Which SCSI card for my MP 3,1 to run an old film scanner

Discussion in 'Mac Pro' started by pullman, Mar 18, 2016.

  1. pullman macrumors 6502

    pullman

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    #1
    Hello

    I am going to run an old film scanner (Minolta Dimage Scan Multi II) on my Mac Pro 3,1 and would need an SCSI card. I would appreciate suggestions on which card to buy as I know virtually nothing about SCSI.

    Thank you very much in advance
    Philip
     
  2. chrfr macrumors 604

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    Jul 11, 2009
    #2
    Unfortunately, SCSI is very obsolete for scanners now, so you are probably best off looking for a new scanner. There used to be firewire to SCSI adapters but they're all discontinued so driver support for them is likely to be a problem even if you can find a used adapter.
    If you can find a used card like the ATTO PCIe UL5D, it should work, if you have software that will run the scanner. ATTO has not made SCSI cards in several years so it's not possible to buy a new card, and the used UL5Ds that you find are very expensive. Note that the older UL3 and UL4 cards won't fit in a Mac Pro.
    Likely the least expensive option, but more complex, would be to buy an old Power Mac G4 or G5 and then buy an inexpensive PCI SCSI card to use in that. Then you have the issues that come with trying to keep an old computer running, which may be more hassle than you want.
     
  3. pullman thread starter macrumors 6502

    pullman

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    #3
    Thanks for the quick reply. Ok I will see if I can find such an older card for reasonable money.

     
  4. chrfr macrumors 604

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    #4
    I found a sale on eBay but the card is $399. A new scanner is a far better idea than trying to use a scanner that dates to 1999.
     
  5. Machines macrumors 6502

    Machines

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    #5
    I helped a client about a year and a half ago , with this exact concern ( SCSI Card + Mac Pro + Scanner ) . I'll need to look in a bunch of archived emails to find the solution, or to contact the client again . This is a really rare situation , but there is a solution .
     
  6. Silencio macrumors 68020

    Silencio

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    #6
    Ratoc made a SCSI to Firewire adapter:

    http://www.ratocsystems.com/english/products/FR1SX.html

    I have no idea whatsoever if it will work with current versions of OS X. It doesn't require a driver to function, but there is a configuration utility available. I still have mine, but haven't had a need to hook it up in quite some time.
     
  7. Machines macrumors 6502

    Machines

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    #7
    I am unable to contact my client , as eBay won't let me write him after 90 days . You might try grabbing a UL5D from ATTO . Wait until an auction occurs on eBay as the only one listed now is a BIT and outrageously priced .

    Some advice on installation is found here :

    https://discussions.apple.com/thread/6647918?start=0&tstart=0
     
  8. bunnspecial macrumors 603

    bunnspecial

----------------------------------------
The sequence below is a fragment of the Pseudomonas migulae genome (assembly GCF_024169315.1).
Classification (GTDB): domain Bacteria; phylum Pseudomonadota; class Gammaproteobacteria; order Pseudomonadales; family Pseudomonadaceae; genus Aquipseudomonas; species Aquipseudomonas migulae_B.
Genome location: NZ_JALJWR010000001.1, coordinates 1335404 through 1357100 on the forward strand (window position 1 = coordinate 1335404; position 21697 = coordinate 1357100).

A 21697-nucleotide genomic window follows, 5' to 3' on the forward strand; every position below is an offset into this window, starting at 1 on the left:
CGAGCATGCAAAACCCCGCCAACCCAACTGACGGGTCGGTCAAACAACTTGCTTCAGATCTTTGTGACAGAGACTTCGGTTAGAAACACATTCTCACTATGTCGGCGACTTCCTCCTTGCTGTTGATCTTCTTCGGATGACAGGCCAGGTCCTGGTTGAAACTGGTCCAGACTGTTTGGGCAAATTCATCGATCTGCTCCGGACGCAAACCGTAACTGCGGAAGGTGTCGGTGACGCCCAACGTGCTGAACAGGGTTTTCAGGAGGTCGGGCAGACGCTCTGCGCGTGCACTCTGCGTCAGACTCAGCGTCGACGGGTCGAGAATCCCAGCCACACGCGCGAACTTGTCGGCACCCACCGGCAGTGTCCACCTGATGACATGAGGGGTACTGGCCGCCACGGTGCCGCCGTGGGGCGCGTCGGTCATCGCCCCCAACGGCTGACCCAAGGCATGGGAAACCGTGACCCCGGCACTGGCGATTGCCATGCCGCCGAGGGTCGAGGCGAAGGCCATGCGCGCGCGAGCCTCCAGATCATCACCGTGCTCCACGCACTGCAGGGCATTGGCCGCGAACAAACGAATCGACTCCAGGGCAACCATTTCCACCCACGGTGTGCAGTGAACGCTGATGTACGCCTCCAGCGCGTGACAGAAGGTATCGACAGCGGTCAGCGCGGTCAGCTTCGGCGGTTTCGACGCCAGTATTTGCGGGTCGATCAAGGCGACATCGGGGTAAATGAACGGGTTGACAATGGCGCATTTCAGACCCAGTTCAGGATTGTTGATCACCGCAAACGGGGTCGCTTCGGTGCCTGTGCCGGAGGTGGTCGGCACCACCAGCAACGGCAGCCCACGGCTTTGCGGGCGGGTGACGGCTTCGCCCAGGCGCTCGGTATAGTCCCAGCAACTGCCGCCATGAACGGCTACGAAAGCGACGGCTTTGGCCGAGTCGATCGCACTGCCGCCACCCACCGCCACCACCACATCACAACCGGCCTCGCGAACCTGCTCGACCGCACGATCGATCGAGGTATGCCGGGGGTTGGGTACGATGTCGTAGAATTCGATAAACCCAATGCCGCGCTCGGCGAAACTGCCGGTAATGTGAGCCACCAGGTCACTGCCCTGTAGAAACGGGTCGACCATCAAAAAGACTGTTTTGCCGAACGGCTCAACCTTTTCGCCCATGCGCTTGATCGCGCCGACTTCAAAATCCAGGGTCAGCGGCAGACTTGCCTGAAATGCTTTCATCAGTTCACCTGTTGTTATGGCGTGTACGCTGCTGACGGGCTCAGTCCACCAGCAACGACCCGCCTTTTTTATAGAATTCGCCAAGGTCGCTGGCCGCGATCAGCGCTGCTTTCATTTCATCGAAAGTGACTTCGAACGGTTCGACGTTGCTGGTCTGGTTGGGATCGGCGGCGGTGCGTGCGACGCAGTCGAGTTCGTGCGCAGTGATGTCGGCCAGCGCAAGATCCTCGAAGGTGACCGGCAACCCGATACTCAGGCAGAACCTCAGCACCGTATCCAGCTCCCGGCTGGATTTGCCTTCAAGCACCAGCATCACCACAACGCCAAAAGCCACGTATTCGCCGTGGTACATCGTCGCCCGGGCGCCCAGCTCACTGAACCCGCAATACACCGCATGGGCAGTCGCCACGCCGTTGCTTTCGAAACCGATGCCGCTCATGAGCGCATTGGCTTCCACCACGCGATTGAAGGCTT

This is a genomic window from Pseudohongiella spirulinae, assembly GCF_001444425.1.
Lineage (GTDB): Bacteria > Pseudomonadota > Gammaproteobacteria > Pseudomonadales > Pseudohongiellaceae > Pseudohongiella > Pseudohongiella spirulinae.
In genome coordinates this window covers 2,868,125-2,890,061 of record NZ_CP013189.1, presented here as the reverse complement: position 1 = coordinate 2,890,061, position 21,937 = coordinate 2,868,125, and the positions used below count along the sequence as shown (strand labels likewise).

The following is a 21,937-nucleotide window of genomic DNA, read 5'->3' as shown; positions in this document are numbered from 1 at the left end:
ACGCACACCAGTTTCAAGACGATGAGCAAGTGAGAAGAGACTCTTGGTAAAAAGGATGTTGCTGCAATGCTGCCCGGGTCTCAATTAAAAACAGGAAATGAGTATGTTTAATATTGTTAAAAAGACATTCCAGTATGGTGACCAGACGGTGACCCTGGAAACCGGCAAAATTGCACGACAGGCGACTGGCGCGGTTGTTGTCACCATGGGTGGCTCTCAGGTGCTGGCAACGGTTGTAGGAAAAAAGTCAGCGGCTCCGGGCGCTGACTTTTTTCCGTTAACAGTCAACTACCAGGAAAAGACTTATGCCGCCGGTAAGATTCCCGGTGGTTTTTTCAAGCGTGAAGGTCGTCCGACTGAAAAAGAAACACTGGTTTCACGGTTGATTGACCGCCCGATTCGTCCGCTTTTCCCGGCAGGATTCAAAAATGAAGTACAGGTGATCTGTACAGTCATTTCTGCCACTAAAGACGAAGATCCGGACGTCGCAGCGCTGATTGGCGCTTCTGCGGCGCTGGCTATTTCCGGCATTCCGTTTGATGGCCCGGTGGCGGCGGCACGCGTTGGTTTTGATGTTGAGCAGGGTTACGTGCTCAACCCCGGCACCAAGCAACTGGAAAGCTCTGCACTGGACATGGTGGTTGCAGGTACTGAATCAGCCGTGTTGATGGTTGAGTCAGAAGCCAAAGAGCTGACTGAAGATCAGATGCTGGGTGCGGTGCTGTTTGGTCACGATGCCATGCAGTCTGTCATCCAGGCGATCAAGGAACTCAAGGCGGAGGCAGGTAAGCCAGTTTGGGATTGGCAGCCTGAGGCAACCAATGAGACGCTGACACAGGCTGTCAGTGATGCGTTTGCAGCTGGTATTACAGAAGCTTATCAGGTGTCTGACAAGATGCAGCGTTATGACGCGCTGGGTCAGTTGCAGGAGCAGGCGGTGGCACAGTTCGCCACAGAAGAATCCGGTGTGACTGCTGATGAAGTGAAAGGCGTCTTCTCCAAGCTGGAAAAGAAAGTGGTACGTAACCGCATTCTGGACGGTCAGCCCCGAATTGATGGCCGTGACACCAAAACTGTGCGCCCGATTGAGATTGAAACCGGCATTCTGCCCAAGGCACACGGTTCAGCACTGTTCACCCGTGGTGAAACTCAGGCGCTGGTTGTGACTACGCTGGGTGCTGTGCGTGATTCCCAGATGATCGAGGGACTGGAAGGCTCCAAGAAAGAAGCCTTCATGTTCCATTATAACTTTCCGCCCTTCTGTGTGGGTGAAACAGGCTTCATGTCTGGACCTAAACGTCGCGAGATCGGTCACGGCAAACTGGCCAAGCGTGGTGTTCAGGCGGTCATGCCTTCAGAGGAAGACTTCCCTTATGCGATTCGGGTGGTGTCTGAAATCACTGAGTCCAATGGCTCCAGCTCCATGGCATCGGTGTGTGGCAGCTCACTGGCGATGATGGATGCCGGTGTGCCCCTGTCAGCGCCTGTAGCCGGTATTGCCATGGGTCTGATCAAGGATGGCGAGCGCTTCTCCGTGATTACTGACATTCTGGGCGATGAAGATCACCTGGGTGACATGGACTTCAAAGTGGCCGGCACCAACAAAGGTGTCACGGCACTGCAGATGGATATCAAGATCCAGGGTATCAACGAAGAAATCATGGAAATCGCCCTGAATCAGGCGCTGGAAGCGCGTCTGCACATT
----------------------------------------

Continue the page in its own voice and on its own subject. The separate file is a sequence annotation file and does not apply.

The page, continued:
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    #8
    Thanks to Vuescan, support for the scanner is likely not a problem as long as you can get it interfaced.

    I've been running into the same issue with another scanner I have that I need to scan a specific format of film. I just do all my scanning on a G4. Also, I find SCSI support past 10.4 to be very "iffy." The computer I'm using now has a factory BTO SCSI card and officially supports 10.5, but the SCSI card is not recognized in 10.5.

    Even a G5 can be touchy when it comes to SCSI support.
     
  9. chrfr macrumors 604

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    Jul 11, 2009
    #9
    ATTO cards have long been rock solid, but I can't see that paying so much to use such an old scanner is a worthwhile venture. Scanners have dramatically improved since the 1990s.
     
  10. bunnspecial macrumors 603

    bunnspecial

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    #10
    You won't get an argument from me that scanning technology has come a long way, but the scanner referenced is a dedicated film scanner that can scan medium format film.

    These do NOT come cheaply in any way, shape or form. The most modern one I know of is the Nikon Coolscan 9000, which hasn't been made in several years, and brings an easy four figures on Ebay. I have a Coolscan V, which is the consumer 35mm scanner of the same generation as the 9000. It's an absolutely fantastic scanner, but even those bring $500 all day.

    Sometimes legacy equipment DOES make sense, and this is one case where I can see an argument for it. We're not talking about a $200 flatbed here.

    I scan medium format on a flatbed, but it's lacking in a LOT of areas. A true film scanner-even a dated one-is superior.

    BTW, I have a functional SCSI card in my dual 2.7 G5. It's an Adaptec card and works perfectly for internal stuff, but trying to find a cable for the external ports has been like looking for a needle in a haystack. My Quad would be ideal, but since it's PCIe it falls under the same dilemma as a Mac Pro regarding cards. G4s have a much wider selection of compatible SCSI cards.
     

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